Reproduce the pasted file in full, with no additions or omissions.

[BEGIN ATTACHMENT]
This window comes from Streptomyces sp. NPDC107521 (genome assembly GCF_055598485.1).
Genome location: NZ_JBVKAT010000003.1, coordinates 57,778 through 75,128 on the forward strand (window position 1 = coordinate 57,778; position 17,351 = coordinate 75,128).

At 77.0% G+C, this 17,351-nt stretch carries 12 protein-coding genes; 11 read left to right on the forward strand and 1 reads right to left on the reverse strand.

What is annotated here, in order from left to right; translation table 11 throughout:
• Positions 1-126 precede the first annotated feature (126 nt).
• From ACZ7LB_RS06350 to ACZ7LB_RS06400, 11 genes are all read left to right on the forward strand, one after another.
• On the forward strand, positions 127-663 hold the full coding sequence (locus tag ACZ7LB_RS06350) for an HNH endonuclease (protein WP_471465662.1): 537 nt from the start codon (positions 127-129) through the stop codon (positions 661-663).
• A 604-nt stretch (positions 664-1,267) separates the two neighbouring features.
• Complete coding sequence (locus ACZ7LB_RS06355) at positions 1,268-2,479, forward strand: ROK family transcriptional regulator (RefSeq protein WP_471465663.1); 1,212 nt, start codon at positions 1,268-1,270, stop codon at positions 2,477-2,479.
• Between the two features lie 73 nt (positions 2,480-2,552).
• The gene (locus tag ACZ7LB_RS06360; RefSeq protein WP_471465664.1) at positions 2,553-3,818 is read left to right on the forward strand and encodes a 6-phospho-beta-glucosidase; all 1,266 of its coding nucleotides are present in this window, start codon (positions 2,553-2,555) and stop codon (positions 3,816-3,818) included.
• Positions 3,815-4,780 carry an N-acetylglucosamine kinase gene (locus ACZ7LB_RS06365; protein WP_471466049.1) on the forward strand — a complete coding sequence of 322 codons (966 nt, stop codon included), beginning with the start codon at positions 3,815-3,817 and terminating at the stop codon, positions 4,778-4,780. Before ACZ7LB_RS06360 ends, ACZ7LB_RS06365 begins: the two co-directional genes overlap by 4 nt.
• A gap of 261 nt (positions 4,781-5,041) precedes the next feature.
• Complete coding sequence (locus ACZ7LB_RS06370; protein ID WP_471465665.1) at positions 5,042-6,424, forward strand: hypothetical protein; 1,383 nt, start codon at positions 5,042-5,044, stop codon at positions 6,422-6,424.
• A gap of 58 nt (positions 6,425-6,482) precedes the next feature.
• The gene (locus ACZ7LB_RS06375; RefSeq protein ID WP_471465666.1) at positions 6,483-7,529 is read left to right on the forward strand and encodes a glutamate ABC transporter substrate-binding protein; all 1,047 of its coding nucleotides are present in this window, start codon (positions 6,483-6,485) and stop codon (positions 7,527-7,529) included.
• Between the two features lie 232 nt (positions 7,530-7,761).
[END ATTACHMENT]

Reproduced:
This window comes from Streptomyces sp. NPDC107521 (genome assembly GCF_055598485.1).
Genome location: NZ_JBVKAT010000003.1, coordinates 57,778 through 75,128 on the forward strand (window position 1 = coordinate 57,778; position 17,351 = coordinate 75,128).

At 77.0% G+C, this 17,351-nt stretch carries 12 protein-coding genes; 11 read left to right on the forward strand and 1 reads right to left on the reverse strand.

What is annotated here, in order from left to right; translation table 11 throughout:
• Positions 1-126 precede the first annotated feature (126 nt).
• From ACZ7LB_RS06350 to ACZ7LB_RS06400, 11 genes are all read left to right on the forward strand, one after another.
• On the forward strand, positions 127-663 hold the full coding sequence (locus tag ACZ7LB_RS06350) for an HNH endonuclease (protein WP_471465662.1): 537 nt from the start codon (positions 127-129) through the stop codon (positions 661-663).
• A 604-nt stretch (positions 664-1,267) separates the two neighbouring features.
• Complete coding sequence (locus ACZ7LB_RS06355) at positions 1,268-2,479, forward strand: ROK family transcriptional regulator (RefSeq protein WP_471465663.1); 1,212 nt, start codon at positions 1,268-1,270, stop codon at positions 2,477-2,479.
• Between the two features lie 73 nt (positions 2,480-2,552).
• The gene (locus tag ACZ7LB_RS06360; RefSeq protein WP_471465664.1) at positions 2,553-3,818 is read left to right on the forward strand and encodes a 6-phospho-beta-glucosidase; all 1,266 of its coding nucleotides are present in this window, start codon (positions 2,553-2,555) and stop codon (positions 3,816-3,818) included.
• Positions 3,815-4,780 carry an N-acetylglucosamine kinase gene (locus ACZ7LB_RS06365; protein WP_471466049.1) on the forward strand — a complete coding sequence of 322 codons (966 nt, stop codon included), beginning with the start codon at positions 3,815-3,817 and terminating at the stop codon, positions 4,778-4,780. Before ACZ7LB_RS06360 ends, ACZ7LB_RS06365 begins: the two co-directional genes overlap by 4 nt.
• A gap of 261 nt (positions 4,781-5,041) precedes the next feature.
• Complete coding sequence (locus ACZ7LB_RS06370; protein ID WP_471465665.1) at positions 5,042-6,424, forward strand: hypothetical protein; 1,383 nt, start codon at positions 5,042-5,044, stop codon at positions 6,422-6,424.
• A gap of 58 nt (positions 6,425-6,482) precedes the next feature.
• The gene (locus ACZ7LB_RS06375; RefSeq protein ID WP_471465666.1) at positions 6,483-7,529 is read left to right on the forward strand and encodes a glutamate ABC transporter substrate-binding protein; all 1,047 of its coding nucleotides are present in this window, start codon (positions 6,483-6,485) and stop codon (positions 7,527-7,529) included.
• Between the two features lie 232 nt (positions 7,530-7,761).